Imagine a state is going through a bidding process for a contract. It happens all the time. The factors that normally are taken into account are price, experience, that type of thing. Under normal circumstances, then, a bid with a high price and no experience in a given state might well lose to another bid with a lower price and lots of experience in a state.
Unless, of course, the high bidder with no experience is Connected Nation. Connected Nation is the phone company front group that thrives on the political power of its sponsors to win contracts.
As the Florida Department of Management Services showed last month, yet again, all bets are off when CN is in the game. Last month, the state agency awarded the state contract for broadband mapping to Connect Florida, the newly established affiliate of Connected Nation. According to the Florida agency, Connected Nation's project cost will be around $7.1 million. On the other hand, the cost submitted by the second-place bidder, ISC of Tallahassee was half that - around $2.8 million.
In the section of the bid asking for references, Connected Nation included recommendations for Connect Minnesota, from Diane Wells of the Minn. Department of Commerce, who has worked with the Connect organization there for less than one year, as well as from state officials in Ohio and Tennessee, each of which is less than two years of working with the Connect affiliate in those states. None is for the nascent, on-paper organization Connect Florida
By contrast, the ISC application listed references from the Florida Department of Health, the Florida Department of Transportation, the Florida Department of Agriculture and two local businesses, including an Economic Development Council. The ISC application also listed 11 contracts the company has with Florida state agencies. By contrast, the Connect Florida application listed the various Connect operations in other states. Those out-of-state contracts evidently impressed the contract reviewers, who graded Connect Florida higher than ISC, although ISC won on price.
There were other curiosities with the Connect Florida approval which showed up in the award document the Florida department published. One page of the Florida award document contains a detailed budget table for Connected Nation that had not been submitted with CN's bid. Another part of the state document refers to the fact that the state budget "has been informed by CN and their historical costs incurred on similar mapping projects." The question, then, is whether CN supplied information to the state outside of that contained in the official bid, and to what use that information was used.
In addition, the judges' scoring of the two groups, CN and ISC, also raises some questions. According to sources, one of the five judges gave ISC the win, with an eight-point differential over CN. Two other judges gave CN a two-point win. One other judge gave CN a 15-point win over ISC. Yet in another curiosity, one judge gave CN a 51-point win. That judge was Bill Price, currently the broadband stimulus program manager for the state of Florida, a position he has held for the past three months. According to his profile on the Linked-In social networking site, Price was vice president for business development for BellSouth Business. He was with the phone company for six years, from 1995-2001, also worked at Sprint. Price is also listed as the vice president of business development for STM360, a Massachusetts company. The phone number listed on the STM360 Web site has been disconnected.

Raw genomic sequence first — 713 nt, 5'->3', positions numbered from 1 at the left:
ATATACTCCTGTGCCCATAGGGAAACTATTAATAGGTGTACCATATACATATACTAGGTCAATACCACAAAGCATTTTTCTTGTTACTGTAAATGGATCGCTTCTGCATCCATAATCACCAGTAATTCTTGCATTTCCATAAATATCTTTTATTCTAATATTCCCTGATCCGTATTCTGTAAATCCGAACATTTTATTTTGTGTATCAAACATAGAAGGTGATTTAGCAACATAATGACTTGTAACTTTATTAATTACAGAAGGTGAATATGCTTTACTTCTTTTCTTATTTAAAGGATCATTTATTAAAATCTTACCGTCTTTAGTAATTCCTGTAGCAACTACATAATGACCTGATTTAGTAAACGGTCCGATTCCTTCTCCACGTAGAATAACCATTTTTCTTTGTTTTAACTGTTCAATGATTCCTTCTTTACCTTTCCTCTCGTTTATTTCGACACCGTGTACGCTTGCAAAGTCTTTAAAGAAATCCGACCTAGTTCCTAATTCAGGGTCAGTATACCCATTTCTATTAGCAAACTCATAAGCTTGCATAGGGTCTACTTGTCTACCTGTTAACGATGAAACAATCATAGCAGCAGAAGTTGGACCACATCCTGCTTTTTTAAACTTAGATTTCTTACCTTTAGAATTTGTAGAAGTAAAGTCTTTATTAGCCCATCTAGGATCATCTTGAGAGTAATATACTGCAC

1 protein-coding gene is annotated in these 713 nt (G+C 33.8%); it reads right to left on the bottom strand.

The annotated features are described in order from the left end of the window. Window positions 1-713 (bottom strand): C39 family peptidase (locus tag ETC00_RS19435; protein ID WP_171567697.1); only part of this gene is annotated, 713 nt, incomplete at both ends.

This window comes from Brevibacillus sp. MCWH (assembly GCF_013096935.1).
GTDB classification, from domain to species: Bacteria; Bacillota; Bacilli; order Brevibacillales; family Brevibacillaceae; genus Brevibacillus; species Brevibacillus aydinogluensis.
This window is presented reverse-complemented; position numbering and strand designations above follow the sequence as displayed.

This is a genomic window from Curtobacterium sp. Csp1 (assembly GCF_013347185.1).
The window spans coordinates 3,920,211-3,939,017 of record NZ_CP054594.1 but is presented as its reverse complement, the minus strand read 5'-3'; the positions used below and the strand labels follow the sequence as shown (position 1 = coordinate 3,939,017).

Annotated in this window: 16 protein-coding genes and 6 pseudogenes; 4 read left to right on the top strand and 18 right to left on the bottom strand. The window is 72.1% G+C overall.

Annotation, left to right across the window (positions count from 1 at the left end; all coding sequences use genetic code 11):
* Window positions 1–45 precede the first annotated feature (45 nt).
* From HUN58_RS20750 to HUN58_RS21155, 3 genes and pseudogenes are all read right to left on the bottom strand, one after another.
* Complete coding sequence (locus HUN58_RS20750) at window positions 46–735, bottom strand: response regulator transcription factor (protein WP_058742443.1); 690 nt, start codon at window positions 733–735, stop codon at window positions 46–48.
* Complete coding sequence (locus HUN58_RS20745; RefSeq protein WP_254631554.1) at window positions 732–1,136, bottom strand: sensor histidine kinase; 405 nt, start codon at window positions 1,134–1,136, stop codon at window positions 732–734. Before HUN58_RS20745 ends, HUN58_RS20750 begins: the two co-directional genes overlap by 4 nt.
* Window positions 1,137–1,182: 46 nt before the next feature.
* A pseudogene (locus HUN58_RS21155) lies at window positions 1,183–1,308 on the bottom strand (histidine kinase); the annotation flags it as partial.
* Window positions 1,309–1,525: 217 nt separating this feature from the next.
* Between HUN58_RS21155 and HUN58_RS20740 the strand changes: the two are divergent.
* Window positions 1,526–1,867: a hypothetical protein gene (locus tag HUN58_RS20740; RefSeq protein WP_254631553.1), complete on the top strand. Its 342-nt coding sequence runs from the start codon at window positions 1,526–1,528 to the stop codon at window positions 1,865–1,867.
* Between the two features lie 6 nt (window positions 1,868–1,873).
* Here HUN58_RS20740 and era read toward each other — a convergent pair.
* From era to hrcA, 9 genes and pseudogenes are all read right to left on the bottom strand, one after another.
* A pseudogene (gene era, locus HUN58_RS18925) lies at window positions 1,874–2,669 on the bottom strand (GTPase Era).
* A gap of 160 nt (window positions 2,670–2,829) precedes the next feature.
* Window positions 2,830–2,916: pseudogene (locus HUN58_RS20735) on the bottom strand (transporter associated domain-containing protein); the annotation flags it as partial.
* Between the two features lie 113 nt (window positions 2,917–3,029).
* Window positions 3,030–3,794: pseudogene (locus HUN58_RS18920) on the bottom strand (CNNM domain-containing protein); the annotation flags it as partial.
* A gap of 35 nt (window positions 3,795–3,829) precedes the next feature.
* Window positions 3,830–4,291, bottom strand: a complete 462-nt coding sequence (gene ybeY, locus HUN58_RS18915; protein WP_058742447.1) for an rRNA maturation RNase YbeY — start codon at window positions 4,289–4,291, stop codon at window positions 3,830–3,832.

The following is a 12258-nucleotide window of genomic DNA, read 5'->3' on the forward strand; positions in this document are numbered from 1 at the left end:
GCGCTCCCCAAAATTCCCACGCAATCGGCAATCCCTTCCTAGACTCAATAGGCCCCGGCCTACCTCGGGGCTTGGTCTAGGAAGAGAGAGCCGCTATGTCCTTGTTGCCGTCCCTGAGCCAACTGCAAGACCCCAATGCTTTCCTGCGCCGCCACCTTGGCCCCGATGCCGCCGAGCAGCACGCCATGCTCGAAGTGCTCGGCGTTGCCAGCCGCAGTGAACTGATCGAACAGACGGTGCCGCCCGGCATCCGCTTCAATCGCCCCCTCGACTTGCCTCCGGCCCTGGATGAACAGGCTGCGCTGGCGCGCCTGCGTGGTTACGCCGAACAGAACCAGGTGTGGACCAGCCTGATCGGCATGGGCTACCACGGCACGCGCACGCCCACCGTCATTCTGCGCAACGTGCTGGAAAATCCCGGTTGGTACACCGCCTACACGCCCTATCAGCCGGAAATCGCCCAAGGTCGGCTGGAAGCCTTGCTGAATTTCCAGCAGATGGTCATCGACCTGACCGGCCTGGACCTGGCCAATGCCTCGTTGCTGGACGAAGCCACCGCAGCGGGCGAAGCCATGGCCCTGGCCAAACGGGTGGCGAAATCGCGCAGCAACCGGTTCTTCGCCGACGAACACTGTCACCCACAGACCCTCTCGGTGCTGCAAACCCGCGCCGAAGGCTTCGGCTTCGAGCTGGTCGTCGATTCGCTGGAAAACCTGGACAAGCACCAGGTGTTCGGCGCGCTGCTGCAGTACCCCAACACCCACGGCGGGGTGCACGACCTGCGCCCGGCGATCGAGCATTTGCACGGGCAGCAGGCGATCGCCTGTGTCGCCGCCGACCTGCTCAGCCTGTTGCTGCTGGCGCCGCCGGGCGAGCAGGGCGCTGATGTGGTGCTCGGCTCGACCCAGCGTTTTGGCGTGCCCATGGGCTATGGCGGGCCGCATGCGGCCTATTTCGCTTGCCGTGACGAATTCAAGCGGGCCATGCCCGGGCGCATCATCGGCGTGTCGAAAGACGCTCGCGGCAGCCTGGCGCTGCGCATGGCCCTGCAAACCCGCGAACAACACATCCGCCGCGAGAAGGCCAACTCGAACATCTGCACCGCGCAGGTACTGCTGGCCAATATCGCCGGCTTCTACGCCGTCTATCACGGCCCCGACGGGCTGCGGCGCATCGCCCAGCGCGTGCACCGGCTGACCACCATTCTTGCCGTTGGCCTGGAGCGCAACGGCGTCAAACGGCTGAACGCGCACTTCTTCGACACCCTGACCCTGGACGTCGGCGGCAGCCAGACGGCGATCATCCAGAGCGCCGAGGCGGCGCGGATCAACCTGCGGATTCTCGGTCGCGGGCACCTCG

The Florida Department of Management Services did not comment on the bid because the award is under protest. Yet another company, Sanborn is protesting because their bid was thrown out as non-responsive.
ISC Managing Partner Edwin Lott said in an e-mailed statement:
"Florida's small businesses are working harder than ever to survive in this challenging economy. ISC, like other small businesses around the country, have had our hopes raised with Congress's efforts to stimulate the economy with the Reinvestment Act and other initiatives. It originally appeared these initiatives were going to provide regional funding to sustain and promote jobs in the communities served by local and state governments.
"Our raised hopes were dashed as Connected Nation appeared to use its 'connections' in Florida to ensure its success in what was supposed to be a competitive procurement.
"The Florida Department of Management Services (DMS) issued an RFP for Broadband Mapping. ISC submitted a bid, but was ranked second to Connected Nation when DMS published an Intent to Award. ISC found miscalculations in the scoring of the bid as well as other discrepancies with the procurement, and brought them to the attention of DMS. At this point, DMS has not acknowledged these discrepancies, or resolve them."
The Florida award could prove to be another stumbling block for Connected Nation. Recently, the Kentucky cable association voted not to support CN's bid to be that state's broadband mapping contractor.
Even so, the telephone companies retain their lobbying power at all levels of government. Recently, the National Telecommunications and Information Administration (NTIA) caved to industry demands to weaken the high-speed Internet data that would be collected for the maps.